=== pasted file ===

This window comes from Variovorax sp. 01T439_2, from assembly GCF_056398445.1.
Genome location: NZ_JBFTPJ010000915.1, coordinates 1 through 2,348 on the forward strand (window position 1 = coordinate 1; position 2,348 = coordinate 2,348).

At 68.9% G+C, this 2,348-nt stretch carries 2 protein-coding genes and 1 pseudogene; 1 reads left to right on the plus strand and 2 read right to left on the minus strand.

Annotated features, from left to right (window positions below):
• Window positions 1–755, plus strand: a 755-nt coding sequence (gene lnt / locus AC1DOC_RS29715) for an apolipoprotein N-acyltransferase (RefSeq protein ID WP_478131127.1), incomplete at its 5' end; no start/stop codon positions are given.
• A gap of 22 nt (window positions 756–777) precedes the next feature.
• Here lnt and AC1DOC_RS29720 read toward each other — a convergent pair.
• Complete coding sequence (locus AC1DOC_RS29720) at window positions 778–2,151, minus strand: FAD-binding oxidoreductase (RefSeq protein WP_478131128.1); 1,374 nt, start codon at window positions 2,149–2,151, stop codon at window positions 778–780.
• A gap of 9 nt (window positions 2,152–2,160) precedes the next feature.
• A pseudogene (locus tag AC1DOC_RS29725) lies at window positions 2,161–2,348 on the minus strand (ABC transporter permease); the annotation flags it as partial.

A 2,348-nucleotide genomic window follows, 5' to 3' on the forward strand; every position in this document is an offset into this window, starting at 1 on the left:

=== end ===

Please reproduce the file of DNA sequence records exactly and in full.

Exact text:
This window comes from Variovorax sp. 01T439_2, from assembly GCF_056398445.1.
Genome location: NZ_JBFTPJ010000915.1, coordinates 1 through 2,348 on the forward strand (window position 1 = coordinate 1; position 2,348 = coordinate 2,348).

At 68.9% G+C, this 2,348-nt stretch carries 2 protein-coding genes and 1 pseudogene; 1 reads left to right on the plus strand and 2 read right to left on the minus strand.

Annotated features, from left to right (window positions below):
• Window positions 1–755, plus strand: a 755-nt coding sequence (gene lnt / locus AC1DOC_RS29715) for an apolipoprotein N-acyltransferase (RefSeq protein ID WP_478131127.1), incomplete at its 5' end; no start/stop codon positions are given.
• A gap of 22 nt (window positions 756–777) precedes the next feature.
• Here lnt and AC1DOC_RS29720 read toward each other — a convergent pair.
• Complete coding sequence (locus AC1DOC_RS29720) at window positions 778–2,151, minus strand: FAD-binding oxidoreductase (RefSeq protein WP_478131128.1); 1,374 nt, start codon at window positions 2,149–2,151, stop codon at window positions 778–780.
• A gap of 9 nt (window positions 2,152–2,160) precedes the next feature.
• A pseudogene (locus tag AC1DOC_RS29725) lies at window positions 2,161–2,348 on the minus strand (ABC transporter permease); the annotation flags it as partial.

A 2,348-nucleotide genomic window follows, 5' to 3' on the forward strand; every position in this document is an offset into this window, starting at 1 on the left: